Monster & Madman #1
The Secret History of Jack the Ripper and Frankenstein’s Monster
Written by Steve Niles
Illustrated by Damien Worm
Colored by Damien Worm
Edited by Chris Ryall
Covers by Damien Worm
Release Date: March 12, 2014
Cover Price: $3.99
Have you ever wondered what became of Victor Frankenstein’s Monster at the end of Mary Shelley’s classic story? Did he perish while drifting off to sea on an ice patch, or did he survive both the bitterness of the wild and his own self-loathing? Well, the mystery is over.
Steve Niles new comic book contains the truth behind the Monster’s fate, and his secret history seems to involve an infamous villain from the past: Jack the Ripper. In IDW’s latest mini-series event, Monster & Madman, Niles, along with illustrator Damien Worm, weave an intricate tale encompassing such themes as inner-turmoil, murder, and insanity.
Emotionally tortured by his actions and the various past lives that are a part of his body and soul — all of which he cannot fully understand — the Monster wanders aimlessly, trying to grasp his curse of living. As he struggles with his humanity, while simultaneously doing his best to keep a safe distance from people in general, the Monster is continuously used by others for personal gain. After a slew of violent interactions and one long, arduous journey, the misunderstood behemoth comes face to face with a true beast of a man, one whose notoriety could set the Monster on a path of destruction.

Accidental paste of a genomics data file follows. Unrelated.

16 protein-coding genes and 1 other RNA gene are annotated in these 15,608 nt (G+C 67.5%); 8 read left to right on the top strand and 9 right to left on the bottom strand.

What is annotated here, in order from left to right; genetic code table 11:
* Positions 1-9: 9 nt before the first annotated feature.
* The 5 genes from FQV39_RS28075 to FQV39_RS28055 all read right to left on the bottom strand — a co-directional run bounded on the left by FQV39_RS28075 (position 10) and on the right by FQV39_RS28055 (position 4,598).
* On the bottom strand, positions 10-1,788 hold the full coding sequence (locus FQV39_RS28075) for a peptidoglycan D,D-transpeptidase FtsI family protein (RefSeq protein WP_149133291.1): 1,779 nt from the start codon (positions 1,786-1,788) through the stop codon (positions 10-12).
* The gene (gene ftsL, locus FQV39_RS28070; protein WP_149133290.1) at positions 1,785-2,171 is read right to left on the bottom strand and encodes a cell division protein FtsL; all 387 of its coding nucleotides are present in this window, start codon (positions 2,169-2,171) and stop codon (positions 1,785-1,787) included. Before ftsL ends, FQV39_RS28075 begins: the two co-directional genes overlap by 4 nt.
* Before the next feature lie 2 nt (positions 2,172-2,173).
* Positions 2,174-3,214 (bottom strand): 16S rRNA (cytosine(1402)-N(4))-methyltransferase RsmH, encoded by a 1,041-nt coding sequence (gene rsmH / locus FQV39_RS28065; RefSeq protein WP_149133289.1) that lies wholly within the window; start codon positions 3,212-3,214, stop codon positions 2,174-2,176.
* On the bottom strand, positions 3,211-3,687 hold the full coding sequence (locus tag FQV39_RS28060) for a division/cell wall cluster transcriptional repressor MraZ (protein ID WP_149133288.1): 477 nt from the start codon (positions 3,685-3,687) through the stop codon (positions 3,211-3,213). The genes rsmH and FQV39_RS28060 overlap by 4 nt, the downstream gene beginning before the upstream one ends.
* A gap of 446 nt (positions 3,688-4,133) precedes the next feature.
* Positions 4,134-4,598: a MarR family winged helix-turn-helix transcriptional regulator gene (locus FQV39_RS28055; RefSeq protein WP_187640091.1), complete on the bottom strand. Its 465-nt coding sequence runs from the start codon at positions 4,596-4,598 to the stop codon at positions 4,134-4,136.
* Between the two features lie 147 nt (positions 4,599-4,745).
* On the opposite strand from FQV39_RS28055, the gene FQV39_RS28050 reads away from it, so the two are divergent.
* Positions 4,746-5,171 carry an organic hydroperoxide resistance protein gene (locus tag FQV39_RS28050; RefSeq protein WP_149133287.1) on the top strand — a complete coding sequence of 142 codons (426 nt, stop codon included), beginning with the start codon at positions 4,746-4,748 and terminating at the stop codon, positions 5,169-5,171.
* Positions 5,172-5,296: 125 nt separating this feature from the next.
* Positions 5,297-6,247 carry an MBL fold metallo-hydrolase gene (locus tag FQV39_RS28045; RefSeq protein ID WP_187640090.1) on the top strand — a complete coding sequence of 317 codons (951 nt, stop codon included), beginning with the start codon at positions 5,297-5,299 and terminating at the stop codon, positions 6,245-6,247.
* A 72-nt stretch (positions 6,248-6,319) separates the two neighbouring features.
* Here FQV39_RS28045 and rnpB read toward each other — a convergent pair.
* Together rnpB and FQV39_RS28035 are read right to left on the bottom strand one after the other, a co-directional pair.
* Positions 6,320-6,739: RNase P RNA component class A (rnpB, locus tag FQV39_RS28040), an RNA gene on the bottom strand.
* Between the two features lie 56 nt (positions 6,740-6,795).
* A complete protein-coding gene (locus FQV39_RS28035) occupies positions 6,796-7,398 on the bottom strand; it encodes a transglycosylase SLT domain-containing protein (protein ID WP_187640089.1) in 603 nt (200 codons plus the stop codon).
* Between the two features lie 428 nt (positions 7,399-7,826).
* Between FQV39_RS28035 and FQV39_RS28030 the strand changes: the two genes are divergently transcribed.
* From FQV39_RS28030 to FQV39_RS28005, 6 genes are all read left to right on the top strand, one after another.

What a great first issue! Niles has a true gift when it comes to creepy, horrific storytelling, but he also has a keen sense of the human heart and its emotional spectrum. In Monster & Madman #1, he’s done an incredible job giving Frankenstein’s Monster an air of humanity. The Monster is vicious and volatile, but only when pushed to his limit; his struggles are personified through sorrow, anger, and despair. The story provides excellent characterization and a nice set up for issue two of the 3-issue series.
The haunting sketches by Worm are perfectly constructed using a bleak set of colors to emphasize the outer facade of terror portrayed by the story’s protagonist in contrast with his inner beauty. Worm’s use of glazed layers adds beautiful depth to each of his panels, carefully endearing each one as an individual work of art. The cloudy softness of the drawings juxtaposes synchronously with his gestural inked lines on the characters.
While Jack the Ripper makes only a brief appearance in this issue, his depiction — completely blacked-out with only a pinkish hued hand reaching “out” of the page to offer assistance — is by far the scariest image presented in the comic.
Monster & Madman #1 is a visually stunning and eerie tale that is written with complexity and heartfelt emotion. I can’t wait to find out if a Monster can become a man and how a man can become a monster.
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